Bottle preforms are dumped into a hopper that loads them into the machine. Preforms are loaded onto a spindle and run into an oven to heat them. Then they’re transferred to the blow mold, which spins them into full-size bottles before ejecting them to the line.

Finished product is palletized and wrapped, and each pallet gets a “license plate” - a label that’s coded for whether it goes to the “paper” or “plastic” side of warehouse, Humphreys explains. The cold-storage warehouse has more than 19,000 pallet spaces, of which about a quarter is for paper-packaged products. The paper side is manually forklifted, while the plastic side is equipped with an automated storage and retrieval system. This computer-controlled system pulls pallets based on priority for load-out.

As high-tech as the aseptic and ESL lines are, Humphreys says that Winchester’s “bread and butter” are the paper lines. At their core are three Evergreen form-fill-seal machines that can fill up to 300 cartons a minute. Products like Lactaid in gable-top half-gallon cartons with fitments come off these lines. Another line fills Lactaid in 96-ounce HDPE bottles.

“This plant produces so much so fast, if a line goes down, it’s like dominoes -everything’s got to fall into place,” Humphreys says. “We really have a lot of good people. They really keep it running and do a great job.”

Keeping it running

Until just recently, one of the biggest challenges at Winchester was keeping up with demand. “From the day this facility was built until a year and a half ago, the need for more capacity was growing,” Blake says.

The addition of new equipment and technology has allowed the plant to catch up with demand. However, expectations continue to evolve, as Blake notes that the Winchester plant was built primarily for products in plastic packaging. “We see multiserve paper as very important. It’s a growing category for us,” he says, noting that cost and consumer preference are among the factors. “On the single-serve side, plastic will continue to grow. But on the multiserve side, paper continues to be a predominant player for us.”

The Hood operations team is confident in its work force’s ability to take on future demands. “When it was started up with all new people, the challenge was training everybody to get it running efficiently,” Blake says. “Today, it’s one of the most efficient facilities in the industry.”

In 2000, operations began with 78 people and four fillers that packaged 60 million gallons a year. Today, the ranks number 400 with a capacity in excess of 100 million gallons.

With that growth, training is key to maintain a skilled team of operators immersed in a culture of safety and efficiency. “We’re constantly doing training with all our employees,” Blake notes, with refreshers held as needed between scheduled sessions. Sylvester adds: “Everyone has to do yearly computer training and there are tests along with that. That’s gone a long way to help.”

Daily management meetings with each shift review progress and address production issues. “If there’s a problem, it’s reviewed and corrective action is taken,” Blake says.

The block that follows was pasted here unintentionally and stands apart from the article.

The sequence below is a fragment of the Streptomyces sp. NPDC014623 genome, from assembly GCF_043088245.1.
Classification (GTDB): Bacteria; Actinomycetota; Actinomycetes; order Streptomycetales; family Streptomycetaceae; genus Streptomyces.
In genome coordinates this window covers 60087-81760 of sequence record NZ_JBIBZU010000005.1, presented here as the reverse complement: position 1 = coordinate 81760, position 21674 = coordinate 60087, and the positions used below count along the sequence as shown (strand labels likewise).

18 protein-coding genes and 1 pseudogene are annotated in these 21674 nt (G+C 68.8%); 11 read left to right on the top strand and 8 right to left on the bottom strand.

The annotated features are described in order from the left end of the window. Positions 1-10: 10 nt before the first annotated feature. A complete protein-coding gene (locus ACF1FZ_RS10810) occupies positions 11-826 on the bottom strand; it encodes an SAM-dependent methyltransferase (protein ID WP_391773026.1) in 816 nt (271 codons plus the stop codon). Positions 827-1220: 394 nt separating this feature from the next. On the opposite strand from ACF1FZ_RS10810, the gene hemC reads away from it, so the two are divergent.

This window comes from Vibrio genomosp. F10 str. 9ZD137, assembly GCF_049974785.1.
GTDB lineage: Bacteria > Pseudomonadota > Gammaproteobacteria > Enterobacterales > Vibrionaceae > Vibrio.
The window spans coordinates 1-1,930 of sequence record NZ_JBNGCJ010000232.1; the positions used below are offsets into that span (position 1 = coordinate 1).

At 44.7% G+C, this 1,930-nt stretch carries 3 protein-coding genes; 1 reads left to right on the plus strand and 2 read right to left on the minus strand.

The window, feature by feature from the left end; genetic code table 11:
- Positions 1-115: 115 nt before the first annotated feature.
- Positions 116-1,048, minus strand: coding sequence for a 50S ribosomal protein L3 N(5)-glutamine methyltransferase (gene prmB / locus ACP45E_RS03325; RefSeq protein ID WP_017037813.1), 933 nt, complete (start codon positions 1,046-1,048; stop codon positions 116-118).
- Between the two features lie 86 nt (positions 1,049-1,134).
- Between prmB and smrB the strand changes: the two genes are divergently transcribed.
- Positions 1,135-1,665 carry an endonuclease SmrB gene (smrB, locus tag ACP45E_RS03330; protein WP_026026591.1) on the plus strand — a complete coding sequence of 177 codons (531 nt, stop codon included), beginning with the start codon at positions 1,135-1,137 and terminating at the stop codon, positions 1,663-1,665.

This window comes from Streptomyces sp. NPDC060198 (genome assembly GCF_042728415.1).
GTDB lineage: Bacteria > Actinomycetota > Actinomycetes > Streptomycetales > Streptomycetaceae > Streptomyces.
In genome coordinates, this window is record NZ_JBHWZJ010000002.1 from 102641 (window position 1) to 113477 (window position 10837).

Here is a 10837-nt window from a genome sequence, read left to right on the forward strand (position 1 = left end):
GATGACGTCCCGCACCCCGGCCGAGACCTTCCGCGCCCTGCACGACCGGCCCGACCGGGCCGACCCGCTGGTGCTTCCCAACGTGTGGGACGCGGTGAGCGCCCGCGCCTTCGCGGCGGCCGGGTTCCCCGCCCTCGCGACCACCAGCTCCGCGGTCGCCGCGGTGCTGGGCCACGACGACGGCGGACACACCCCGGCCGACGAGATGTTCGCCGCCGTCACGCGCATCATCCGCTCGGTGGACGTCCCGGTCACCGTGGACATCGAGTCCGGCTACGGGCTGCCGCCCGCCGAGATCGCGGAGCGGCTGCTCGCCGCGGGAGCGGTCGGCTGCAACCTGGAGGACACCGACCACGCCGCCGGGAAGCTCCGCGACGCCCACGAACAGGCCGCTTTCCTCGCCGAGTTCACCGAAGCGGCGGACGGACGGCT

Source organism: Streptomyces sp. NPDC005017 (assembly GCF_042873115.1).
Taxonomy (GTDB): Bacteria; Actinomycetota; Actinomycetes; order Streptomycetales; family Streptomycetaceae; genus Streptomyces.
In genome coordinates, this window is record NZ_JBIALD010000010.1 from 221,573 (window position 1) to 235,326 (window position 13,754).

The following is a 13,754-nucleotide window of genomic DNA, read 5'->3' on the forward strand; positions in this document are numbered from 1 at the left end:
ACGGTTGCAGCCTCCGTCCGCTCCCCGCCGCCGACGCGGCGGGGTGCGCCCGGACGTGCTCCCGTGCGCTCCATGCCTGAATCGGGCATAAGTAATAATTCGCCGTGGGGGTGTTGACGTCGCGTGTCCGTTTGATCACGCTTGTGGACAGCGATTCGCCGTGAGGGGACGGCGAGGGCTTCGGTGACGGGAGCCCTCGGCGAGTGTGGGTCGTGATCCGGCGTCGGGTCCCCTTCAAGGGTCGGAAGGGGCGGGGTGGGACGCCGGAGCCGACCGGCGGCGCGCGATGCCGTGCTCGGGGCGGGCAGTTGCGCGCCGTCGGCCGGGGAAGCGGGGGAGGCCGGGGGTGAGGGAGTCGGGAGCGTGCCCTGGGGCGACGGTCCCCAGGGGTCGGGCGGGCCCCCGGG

Food safety issues are addressed by an in-house quality team, augmented by third-party audits done at the plant and commissioned by Hood of its suppliers’ facilities. “Food safety is a large part of our overall program,” Blake stresses.

Dr. Peggy Poole, Hood’s vice president of R&D and quality control, notes the company has a quality management system in place that includes food safety initiatives such as ingredient testing; lot trace and recall; in-process quality control; supplier testing and requirements; HACCP; allergen controls; transportation guidelines; split sample programs; and bio-security guidelines.

Further, employees are encouraged to come forward with their concerns or suggestions to improve operations. “They’re very comfortable communicating with all the managers. We have an open-door policy,” Sylvester says. “They are very demanding people as far as safety and their work environment. They keep everything in check. They demand a lot - in a good way.”

Blake adds: “They take accountability very seriously. We take input on every change we make. They’re part of how successful this facility is. They understand what we need to do to make improvements.”

Conversely, Hood management strives to maintain an open line of communication back to its team members. “Communication with our employees is essential,” Blake says. “They need to know how we’re doing not just as a facility, but as a company.”

AT a glance

HP Hood
Location: Winchester, Va.
Year opened: 2000; expanded 2004.
Size: 441,532 square feet
Number of employees: 400 on 12-hour shifts.
Products made: ESL and aseptic milk (conventional and organic), flavored milk, non-dairy creamer, dairy and non-dairy beverages, including Lactaid, Nesquik and Coffee-Mate.
Total processing capacity: 100 million gallons annually.
Pasteurization: Two HTST systems totaling 20,000 gallons per hour; six VTIS, totaling 35,000 gallons per hour.
Filling lines: Three ESL plastic, one aseptic/ESL, three half-gallon gable-top.
Storage capacity: Four 60,000-gallon raw tanks, five 8,000-gallon cream tanks, two 40,000-gallon skim tanks, one 8,000-gallon retentate/skim tanks, six Lactaid set tanks with 340,000-gallon capacity.


The following companies are among HP Hood’s key supplier partners:


Alfa Laval,




Douglas Machine,


Evergreen Packaging Equipment,


FMC Biopolymer,







Tetra Pak,